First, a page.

Use of multifactor authentication increasing, Cisco data shows

Organizations around the world — including in Canada — are increasingly adopting multifactor authentication (MFA) to improve their cybersecurity posture, a new report from Cisco Systems suggests.

The numbers, which come from an analysis of the use of Cisco’s Duo MFA platform, show authentications through Duo were up almost 15 per cent in the U.S. this year over 2021, almost 24 per cent in the U.K., and almost 25 per cent in Canada.

“We have moved well beyond the discussions of password complexity to those where investing in multi-factor authentication (MFA) and passwordless technology are mandatory costs of doing business,” Cisco concluded in a report analyzing the data.

In an interview, Dave Lewis, global advisory chief information security officer (CISO) at Cisco Canada, noted there was a 50 per cent increase in the percentage of accounts allowing passwordless WebAuthn authentication among Duo users, part of a fivefold increase in WebAuthn usage since April 2019.

“This is a very good thing to see because it [WebAuthn] is a root piece of passwordless technology.”

On the other hand, he was disappointed that the use of biometrics on smartphones for logins among Duo users “have sort of plateaued at 81 per cent. He suspects that’s because in the first years of the pandemic — 2020 and 2021 — IT leaders rushed to get employees working online from home without always taking security procedures into account.

Evidence of that is remote access authentications on Duo peaked in 2020 but have declined since then, reaching lower than pre-pandemic levels.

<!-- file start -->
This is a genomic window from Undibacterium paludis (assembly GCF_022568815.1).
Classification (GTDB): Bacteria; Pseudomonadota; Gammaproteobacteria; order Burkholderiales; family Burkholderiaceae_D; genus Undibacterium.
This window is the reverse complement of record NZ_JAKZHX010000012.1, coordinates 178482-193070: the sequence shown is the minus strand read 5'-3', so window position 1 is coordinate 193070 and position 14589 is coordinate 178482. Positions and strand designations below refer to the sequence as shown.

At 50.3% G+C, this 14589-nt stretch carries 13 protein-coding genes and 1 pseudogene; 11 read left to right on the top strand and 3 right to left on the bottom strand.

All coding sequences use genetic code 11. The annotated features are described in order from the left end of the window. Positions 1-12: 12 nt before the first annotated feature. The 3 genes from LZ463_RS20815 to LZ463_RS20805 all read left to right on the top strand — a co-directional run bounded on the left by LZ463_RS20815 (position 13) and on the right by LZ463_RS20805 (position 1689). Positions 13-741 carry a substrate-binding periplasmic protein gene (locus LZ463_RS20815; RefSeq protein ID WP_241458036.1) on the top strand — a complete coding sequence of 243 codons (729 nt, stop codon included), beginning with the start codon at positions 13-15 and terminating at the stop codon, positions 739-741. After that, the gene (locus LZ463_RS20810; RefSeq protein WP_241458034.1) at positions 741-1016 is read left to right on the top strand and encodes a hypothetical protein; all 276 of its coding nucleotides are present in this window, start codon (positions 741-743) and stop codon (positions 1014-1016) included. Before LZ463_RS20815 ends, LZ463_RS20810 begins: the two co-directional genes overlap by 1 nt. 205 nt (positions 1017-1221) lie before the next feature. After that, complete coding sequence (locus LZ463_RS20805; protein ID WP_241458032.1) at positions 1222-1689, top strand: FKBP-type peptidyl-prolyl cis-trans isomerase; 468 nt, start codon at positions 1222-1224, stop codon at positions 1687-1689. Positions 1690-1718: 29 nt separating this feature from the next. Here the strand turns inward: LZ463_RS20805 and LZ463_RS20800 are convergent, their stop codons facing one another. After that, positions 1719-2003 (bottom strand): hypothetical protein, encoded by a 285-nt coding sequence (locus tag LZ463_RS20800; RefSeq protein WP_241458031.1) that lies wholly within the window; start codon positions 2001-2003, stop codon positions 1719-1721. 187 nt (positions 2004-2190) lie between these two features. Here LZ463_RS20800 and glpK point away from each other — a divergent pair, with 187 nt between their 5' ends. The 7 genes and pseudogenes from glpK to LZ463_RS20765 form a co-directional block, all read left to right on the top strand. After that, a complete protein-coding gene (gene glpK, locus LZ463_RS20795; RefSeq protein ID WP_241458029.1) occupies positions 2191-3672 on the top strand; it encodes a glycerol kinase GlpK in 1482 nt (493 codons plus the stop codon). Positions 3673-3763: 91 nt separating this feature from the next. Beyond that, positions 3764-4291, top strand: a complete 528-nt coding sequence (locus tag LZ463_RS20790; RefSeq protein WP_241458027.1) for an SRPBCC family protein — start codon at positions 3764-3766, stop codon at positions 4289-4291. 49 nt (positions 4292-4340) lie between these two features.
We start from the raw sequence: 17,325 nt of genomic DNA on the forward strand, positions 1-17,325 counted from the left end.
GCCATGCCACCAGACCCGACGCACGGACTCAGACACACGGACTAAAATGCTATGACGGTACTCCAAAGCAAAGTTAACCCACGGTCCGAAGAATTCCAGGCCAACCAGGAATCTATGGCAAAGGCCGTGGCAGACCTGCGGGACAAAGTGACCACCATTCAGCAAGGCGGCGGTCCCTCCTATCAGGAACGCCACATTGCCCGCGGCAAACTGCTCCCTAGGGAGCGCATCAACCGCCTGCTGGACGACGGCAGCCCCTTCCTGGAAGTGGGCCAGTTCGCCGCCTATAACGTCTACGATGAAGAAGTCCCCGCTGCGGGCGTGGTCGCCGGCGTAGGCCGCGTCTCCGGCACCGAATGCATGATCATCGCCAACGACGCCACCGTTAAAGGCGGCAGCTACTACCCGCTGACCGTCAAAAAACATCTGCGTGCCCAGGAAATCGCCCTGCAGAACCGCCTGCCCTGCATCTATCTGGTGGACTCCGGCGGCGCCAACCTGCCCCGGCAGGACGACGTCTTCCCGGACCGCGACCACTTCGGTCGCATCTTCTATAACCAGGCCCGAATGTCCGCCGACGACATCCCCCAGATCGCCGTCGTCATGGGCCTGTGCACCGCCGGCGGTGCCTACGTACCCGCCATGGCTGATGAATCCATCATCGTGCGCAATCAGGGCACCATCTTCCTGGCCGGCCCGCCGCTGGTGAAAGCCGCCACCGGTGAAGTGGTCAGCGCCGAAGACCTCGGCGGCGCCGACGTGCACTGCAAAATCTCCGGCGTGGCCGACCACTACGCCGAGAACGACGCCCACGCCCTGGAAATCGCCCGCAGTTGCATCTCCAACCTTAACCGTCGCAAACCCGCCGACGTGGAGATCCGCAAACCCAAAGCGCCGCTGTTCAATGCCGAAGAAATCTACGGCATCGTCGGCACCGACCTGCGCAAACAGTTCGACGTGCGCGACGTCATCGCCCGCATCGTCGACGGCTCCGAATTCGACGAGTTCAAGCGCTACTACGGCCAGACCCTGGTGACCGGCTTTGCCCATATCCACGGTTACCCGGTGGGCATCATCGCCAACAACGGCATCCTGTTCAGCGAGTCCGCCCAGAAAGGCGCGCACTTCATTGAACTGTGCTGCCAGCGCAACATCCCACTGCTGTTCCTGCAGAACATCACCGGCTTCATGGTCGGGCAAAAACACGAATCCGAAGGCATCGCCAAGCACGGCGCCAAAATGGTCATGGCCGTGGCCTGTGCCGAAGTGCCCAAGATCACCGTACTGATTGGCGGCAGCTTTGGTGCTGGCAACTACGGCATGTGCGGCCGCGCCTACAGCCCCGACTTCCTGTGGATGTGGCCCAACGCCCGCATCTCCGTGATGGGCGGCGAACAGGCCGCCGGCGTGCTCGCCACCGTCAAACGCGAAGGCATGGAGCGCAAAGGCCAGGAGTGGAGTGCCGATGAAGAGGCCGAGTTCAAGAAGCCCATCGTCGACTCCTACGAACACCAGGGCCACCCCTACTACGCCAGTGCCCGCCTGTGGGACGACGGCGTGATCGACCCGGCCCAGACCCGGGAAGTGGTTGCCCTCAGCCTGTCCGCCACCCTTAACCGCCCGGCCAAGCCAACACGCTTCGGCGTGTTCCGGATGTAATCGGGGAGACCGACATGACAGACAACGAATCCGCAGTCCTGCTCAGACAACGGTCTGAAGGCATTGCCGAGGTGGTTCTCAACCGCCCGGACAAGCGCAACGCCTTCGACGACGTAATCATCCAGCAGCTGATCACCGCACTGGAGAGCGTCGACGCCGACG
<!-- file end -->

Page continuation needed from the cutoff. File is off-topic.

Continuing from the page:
Im very optimistic that next year when we run through the data we’ll see the number has climbed,” Lewis said.

The analyzed data from more than 13 billion authentications on Duo, from over 49 million devices worldwide, between June 1, 2021 and May 31, 2022.

Among other findings:

– less than 1 per cent of organizations using Duo implement explicit deny or allow location policies. However, among those enterprises that do deny geographic locations, they block either Russia or China 91 per cent of the time. Sixty-three per cent block both countries;

– the percentage of login authentication failures due to devices with out-of-date applications increased by almost 52 per cent between 2021 and 2022, despite the fact that the percentage of Duo users with policies governing out-of-date devices decreased 7.1 per cent.

– users in the education sector again had the highest number of out-of-date browsers on their devices (56.7 per cent), followed by healthcare (52.3 per cent), retail/catering/leisure (46.3 per cent), legal (45.4 per cent), and travel/transport (44 per cent).

“Lingering security debt that remains in organizations will continue to provide adversaries with targets of opportunity,” the report notes. “Companies need to hone their craft and better focus on access control and dealing with deprecated systems that may continue to operate in their environments long past their life expectancy. Patching has been much maligned by security practitioners over the years — not because it shouldn’t be done, but rather because no one ever wants to do it. As a result, issues crop up, with long‑published vulnerabilities being made into exploits that realistically should not hold any sway in modern enterprises. Yet, they wait on the wire.

“Making use of multi-factor authentication and/or passwordless authentication models are essential for the modern business enterprise.”

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Jim Love, Chief Content Officer, IT World Canada

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Howard Solomon
Howard Solomon
Currently a freelance writer. Former editor of ITWorldCanada.com and Computing Canada. An IT journalist since 1997, Howard has written for several of ITWC's sister publications, including ITBusiness.ca. Before arriving at ITWC he served as a staff reporter at the Calgary Herald and the Brampton (Ont.) Daily Times.

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